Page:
Podium: A humanist at work, a bully at home

From a talk by the professor of Jewish history at Southampton University to the South Place Ethical Society
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The Independent Culture
TO THE politically aware in the 1940s and 1950s, the name of Arthur Koestler brought to mind a fighter for freedom. Today, he is almost forgotten. When he is recalled it is for his notorious private life. Yet this does an injustice to a heroic figure of the "totalitarian age" who wrestled with the most difficult questions of the century.

Koestler was born in Budapest in 1905 and raised in a Jewish family. At Vienna University he became a Zionist and in 1926 emigrated to Palestine.

From 1933 to 1940 he lived among the German Communist exiles in Paris. He travelled to Spain for the CP in 1936-7, was caught by Franco's troops and threatened with death. Koestler served briefly in the British army before doing propaganda work and writing. He was involved with the Zionist movement from 1945 to 1948, but broke with it. He lived in France and America before settling in Britain in 1952.

Koestler was consistently preoccupied by political and ethical questions. In the 1930s his anti-Fascist writing helped to rally opinion against Franco. His novel of ideas, Darkness at Noon (1940), was one of the first and certainly the most potent books to expose Stalinism. Although the USSR was at the height of its popularity, thanks to the role of the Red Army in the defeat of Hitler, in The Yogi and the Commissar (1945) Koestler unrelentingly denounced Communism.

His anti-Communism rested on a rejection of determinism in the form of historical materialism. He showed that a revolutionary vanguard that believes it possesses the secret of history feels able to commit endless atrocities "for the good of the cause". Certain of reaching utopia, revolutionaries argue that the end justifies the means: the life of a man is disposable to fulfil the destiny of mankind.

This conviction also spawned the doctrine of the useful lie, that any untruth could be deployed to hasten the revolution. Because they dispensed with the "bourgeois morality" that protected civil and human rights, both Fascism and Communism crushed the individual.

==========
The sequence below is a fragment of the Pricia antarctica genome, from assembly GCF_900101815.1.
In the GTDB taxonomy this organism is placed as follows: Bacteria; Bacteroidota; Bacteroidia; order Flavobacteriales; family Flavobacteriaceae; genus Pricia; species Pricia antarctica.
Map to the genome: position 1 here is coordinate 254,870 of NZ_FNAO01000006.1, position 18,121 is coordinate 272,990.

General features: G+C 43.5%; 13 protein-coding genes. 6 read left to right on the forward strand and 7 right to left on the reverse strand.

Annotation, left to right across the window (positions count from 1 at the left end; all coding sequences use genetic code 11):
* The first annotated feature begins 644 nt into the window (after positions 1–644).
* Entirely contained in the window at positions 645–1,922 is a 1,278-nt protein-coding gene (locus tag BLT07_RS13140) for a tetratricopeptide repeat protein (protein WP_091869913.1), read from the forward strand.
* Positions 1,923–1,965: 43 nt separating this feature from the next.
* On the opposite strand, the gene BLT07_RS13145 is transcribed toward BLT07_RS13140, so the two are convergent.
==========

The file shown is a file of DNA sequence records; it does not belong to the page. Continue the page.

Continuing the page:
Although he rejected conventional politics in the mid-1950s, Koestler continued to address "the human predicament". In Insight and Outlook (1947), he had tried to found a new morality and politics on scientific truths. His later science writing was driven by a humanistic imperative. In The Lotus and the Robot (1958) he delivered a blistering critique of Hinduism and Zen, which he believed eroded the individual's sense of responsibility.

However, his approach was flawed and his legacy is cloudy. His analysis of Marxism was simplistic: in debunking the vulgar popularisers of Stalinism he blinded himself to the emancipatory elements in the Marxist tradition.

Instead of exploring ways to change society, he tinkered with ways to change man. He believed in predestination. While he condemned behaviourism, he interpreted neurological discoveries to mean that man was enslaved to a primitive part of the brain that obliged humans to behave like animals. In The Ghost in the Machine (1967) he recommended the mass distribution of tranquillising drugs via the water system.

Koestler's politics became self-contradictory. In his Zionist novel, Thieves in the Night (1946), he qualified the maxim that the end can never justify the means. Instead, he maintained that Jewish terrorism in Palestine was justified by Jewish suffering and the need for a homeland. He berated the USSR, but was silent about the conduct of "authoritarian" capitalist regimes. For the sake of the Cold War alliance he refused to denounce Franco. Indeed, the anti-Communist end justified increasingly dubious means. During the 1950s he concealed the knowledge that the CIA was covertly funding the Congress for Cultural Freedom. This was a version of the "useful lie". Worse, he implicitly condoned the terroristic and murderous activity of the CIA.

Finally, Koestler's personal beliefs and behaviour stand in contrast to what he preached. Duplicity and infidelity scarred personal relationships. He was violent towards women and committed rape. He castigated the Japanese for using abortion too freely, but his rejection of parenthood led his wives and mistresses to terminate their pregnancies. At home he was a bully and a tyrant.

Yet he didn't cajole his wife, Cynthia, aged 55, to live on when he decided in early 1982, as a result of a terminal illness, to commit suicide. In a pamphlet on suicide he advised young people faced by the death of a loved one to seek counselling and focus on the possibilities that life still offered. He seemed not to apply this advice to his own wife.